TSI Blog

Effective Written Communication

July 9th, 2018 by Alison McKinney

PenWhilst it’s not the only way to communicate, but effective written communication in the workplace is extremely important and relevant. ‘Time is money’ and the more time wasted on inaccurate and lost messages, the more money a business loses. For example, lack of detail in a memo or email could mean that a piece of work must be completely redone, doubling the time spent on a project.

What written communication doesn’t give you, is the personalisation of the message. It lacks the assistance of body language and vocal articulation. Careful thought needs to go into written communication because without the personalisation of verbal communication, it leaves peoples interpretation and perception of the message open to huge costly misunderstandings.

When sending out written information, it is expected that the people reading the information understand what is being said or asked of them. Still, often than not, some confusion or misinterpretation can lead to inaccurate interpretation. Consideration should also be given to the length of sentences. Studies show that the longer the sentence (over 25 words or more), understanding becomes much more difficult.

Think about what you want to say, then say it. Be as specific as possible. It will look shorter because there aren’t as many words, but it will contain more information and increase the chances of the message getting through.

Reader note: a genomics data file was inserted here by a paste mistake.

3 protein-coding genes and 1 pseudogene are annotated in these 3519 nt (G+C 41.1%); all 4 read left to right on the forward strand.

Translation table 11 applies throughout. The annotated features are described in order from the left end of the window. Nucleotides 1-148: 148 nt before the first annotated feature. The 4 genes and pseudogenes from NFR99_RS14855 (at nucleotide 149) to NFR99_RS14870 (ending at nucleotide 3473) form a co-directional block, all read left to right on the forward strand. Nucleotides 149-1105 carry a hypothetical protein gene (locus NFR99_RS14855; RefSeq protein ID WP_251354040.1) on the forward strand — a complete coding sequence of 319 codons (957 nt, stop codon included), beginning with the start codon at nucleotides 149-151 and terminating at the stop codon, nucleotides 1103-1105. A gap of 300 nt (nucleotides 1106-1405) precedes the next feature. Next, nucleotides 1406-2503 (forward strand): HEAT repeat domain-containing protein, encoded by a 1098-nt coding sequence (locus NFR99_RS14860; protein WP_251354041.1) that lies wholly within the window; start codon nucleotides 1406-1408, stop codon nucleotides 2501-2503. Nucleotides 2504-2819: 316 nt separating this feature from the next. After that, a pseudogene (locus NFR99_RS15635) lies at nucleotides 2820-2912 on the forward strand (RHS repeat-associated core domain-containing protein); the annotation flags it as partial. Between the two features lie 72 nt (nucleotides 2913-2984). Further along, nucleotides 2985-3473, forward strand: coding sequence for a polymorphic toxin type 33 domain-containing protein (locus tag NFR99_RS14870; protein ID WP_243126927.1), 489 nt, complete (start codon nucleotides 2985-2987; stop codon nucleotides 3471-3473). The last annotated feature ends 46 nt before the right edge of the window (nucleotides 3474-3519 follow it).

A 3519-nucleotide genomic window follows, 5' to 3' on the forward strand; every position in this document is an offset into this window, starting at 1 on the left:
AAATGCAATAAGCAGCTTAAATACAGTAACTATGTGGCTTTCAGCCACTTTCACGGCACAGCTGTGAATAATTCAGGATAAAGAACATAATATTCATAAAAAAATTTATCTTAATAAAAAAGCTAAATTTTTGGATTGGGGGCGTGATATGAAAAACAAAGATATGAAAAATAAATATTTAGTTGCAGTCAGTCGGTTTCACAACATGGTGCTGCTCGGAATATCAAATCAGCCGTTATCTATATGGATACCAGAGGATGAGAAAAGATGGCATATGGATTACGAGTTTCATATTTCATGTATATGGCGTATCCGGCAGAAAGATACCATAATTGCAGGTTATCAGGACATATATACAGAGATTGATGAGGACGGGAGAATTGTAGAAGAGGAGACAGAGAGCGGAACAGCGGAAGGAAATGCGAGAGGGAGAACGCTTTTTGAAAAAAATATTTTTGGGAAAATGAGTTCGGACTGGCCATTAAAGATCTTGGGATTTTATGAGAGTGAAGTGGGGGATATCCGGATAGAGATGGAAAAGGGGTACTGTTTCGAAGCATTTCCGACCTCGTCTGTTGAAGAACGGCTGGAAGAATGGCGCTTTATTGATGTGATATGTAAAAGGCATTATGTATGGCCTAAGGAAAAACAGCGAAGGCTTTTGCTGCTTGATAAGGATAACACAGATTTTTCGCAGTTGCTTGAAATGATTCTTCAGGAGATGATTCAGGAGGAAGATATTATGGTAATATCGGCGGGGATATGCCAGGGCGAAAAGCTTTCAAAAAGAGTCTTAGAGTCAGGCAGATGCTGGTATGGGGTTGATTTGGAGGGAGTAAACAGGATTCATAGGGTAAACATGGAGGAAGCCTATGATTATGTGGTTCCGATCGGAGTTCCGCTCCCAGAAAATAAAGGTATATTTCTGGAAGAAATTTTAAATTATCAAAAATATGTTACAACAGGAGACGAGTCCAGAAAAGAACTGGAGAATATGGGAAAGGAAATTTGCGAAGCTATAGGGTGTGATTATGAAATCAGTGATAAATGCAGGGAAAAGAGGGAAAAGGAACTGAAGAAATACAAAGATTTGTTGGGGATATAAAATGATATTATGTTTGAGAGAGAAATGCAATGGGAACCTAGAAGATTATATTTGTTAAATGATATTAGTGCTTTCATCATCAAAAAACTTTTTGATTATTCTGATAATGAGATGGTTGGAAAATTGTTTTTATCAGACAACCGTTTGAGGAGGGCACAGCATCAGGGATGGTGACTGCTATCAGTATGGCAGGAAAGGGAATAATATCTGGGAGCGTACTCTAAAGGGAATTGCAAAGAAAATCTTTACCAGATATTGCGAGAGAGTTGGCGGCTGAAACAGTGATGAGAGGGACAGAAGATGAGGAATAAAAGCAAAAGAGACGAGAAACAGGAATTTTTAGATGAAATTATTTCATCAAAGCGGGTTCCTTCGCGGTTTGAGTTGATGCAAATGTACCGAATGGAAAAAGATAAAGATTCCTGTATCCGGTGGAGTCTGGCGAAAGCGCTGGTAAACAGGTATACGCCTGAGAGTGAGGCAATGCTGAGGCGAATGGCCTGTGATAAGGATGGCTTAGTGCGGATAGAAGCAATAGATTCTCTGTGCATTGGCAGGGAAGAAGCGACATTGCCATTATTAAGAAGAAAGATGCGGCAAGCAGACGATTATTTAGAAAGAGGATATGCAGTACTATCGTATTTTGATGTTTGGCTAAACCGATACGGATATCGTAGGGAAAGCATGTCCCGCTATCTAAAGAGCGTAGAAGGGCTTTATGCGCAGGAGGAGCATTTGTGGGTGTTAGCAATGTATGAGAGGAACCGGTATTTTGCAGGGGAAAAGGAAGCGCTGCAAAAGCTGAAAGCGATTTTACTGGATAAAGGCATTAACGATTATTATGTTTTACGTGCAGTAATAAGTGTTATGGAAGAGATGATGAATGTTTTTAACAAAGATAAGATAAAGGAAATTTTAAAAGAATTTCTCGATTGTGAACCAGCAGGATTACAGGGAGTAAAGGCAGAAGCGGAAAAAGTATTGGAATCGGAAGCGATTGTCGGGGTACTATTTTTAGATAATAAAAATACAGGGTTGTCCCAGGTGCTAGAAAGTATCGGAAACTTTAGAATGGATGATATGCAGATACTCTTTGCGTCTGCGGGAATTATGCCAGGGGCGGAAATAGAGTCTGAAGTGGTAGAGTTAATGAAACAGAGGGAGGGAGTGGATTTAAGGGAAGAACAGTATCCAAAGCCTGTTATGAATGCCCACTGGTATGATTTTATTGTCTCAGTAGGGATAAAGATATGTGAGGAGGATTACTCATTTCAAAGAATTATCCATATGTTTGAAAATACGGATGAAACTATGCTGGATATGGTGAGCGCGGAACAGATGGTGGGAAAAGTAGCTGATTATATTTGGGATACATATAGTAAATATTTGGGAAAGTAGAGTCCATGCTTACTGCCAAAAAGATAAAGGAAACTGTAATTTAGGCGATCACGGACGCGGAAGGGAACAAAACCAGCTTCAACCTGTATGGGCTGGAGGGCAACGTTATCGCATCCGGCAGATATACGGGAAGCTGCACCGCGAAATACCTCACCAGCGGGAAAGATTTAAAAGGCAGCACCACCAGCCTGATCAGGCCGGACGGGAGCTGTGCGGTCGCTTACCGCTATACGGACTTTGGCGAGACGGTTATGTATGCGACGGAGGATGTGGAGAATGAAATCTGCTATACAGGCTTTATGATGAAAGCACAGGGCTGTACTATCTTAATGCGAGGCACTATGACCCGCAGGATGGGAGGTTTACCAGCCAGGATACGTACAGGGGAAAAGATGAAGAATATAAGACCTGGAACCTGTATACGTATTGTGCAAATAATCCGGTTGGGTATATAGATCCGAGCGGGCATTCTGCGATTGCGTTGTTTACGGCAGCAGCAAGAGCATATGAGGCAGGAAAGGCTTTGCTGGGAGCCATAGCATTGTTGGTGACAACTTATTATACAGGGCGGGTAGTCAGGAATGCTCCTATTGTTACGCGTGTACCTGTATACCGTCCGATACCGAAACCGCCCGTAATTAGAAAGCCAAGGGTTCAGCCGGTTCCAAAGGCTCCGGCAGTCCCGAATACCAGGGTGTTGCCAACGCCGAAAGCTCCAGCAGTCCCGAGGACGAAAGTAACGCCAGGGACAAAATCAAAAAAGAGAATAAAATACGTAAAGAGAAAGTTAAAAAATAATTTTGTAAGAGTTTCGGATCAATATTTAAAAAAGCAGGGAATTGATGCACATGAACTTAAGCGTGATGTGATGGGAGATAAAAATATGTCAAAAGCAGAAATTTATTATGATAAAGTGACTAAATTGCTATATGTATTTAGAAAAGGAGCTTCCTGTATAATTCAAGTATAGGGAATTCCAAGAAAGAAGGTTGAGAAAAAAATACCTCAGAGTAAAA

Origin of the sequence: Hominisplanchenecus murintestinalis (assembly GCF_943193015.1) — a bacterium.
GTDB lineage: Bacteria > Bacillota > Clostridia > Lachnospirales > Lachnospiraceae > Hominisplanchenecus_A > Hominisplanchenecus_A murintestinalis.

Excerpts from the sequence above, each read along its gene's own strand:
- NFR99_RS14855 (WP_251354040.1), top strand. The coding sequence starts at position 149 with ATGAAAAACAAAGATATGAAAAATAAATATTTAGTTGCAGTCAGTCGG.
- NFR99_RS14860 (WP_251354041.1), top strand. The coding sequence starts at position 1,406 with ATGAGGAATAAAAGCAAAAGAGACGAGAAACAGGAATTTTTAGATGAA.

Short words, short sentences and short paragraphs help to make the content more readable. Cut your word count in half, and then in half again.

Use the simplest words you can, make sure your grammar, spelling and punctuation is correct and avoid jargon, repetition and general ‘waffle’. A clever idea would be to get your written piece proofread by someone else which would help to highlight any issues.

Never use a long word where a short one will do. If it is possible to cut a word out, always cut it out. Never use the passive where you can use the active. Never use a foreign phrase, a scientific word, or a jargon word if you can think of an everyday English equivalent.” – George Orwell

The Survey Initiative is an experienced employee research company. If you would like to know more about how we can help your organisation with any employee research matters or would be interested in a FREE Employee Engagement Consultation, then give us a call on +44 (0)1255 870735 or contact us via our website.

Written by Alison McKinney
Alison McKinney is the Project and Quality Assurance Manager at The Survey Initiative, a dedicated employee research organisation devoted to helping its clients gain insight and understanding into what drives employee engagement in their business. Alison has extensive experience in project management and quality assurance and has recently worked on projects for clients as diverse as: WSP Middle East. Natural History Museum, Peverel, Marine Stewardship Council, Accor UK &Ireland and Thompsons Solicitors. Visit http://www.surveyinitiative.co.uk for more information.

No responses

Leave a response

You must be logged in to post a response.

RSS scoop.it FormSpring Twitter LinkeIn Facebook Google+
Email us directly...

All fields are required.

Thank You!

Thank you for contacting us. We'll review your request shortly and get back to you.

Oops!

There was an error processing your request.

Please reload this page and try again.

If you continue to receive this message, please e-mail us.

Content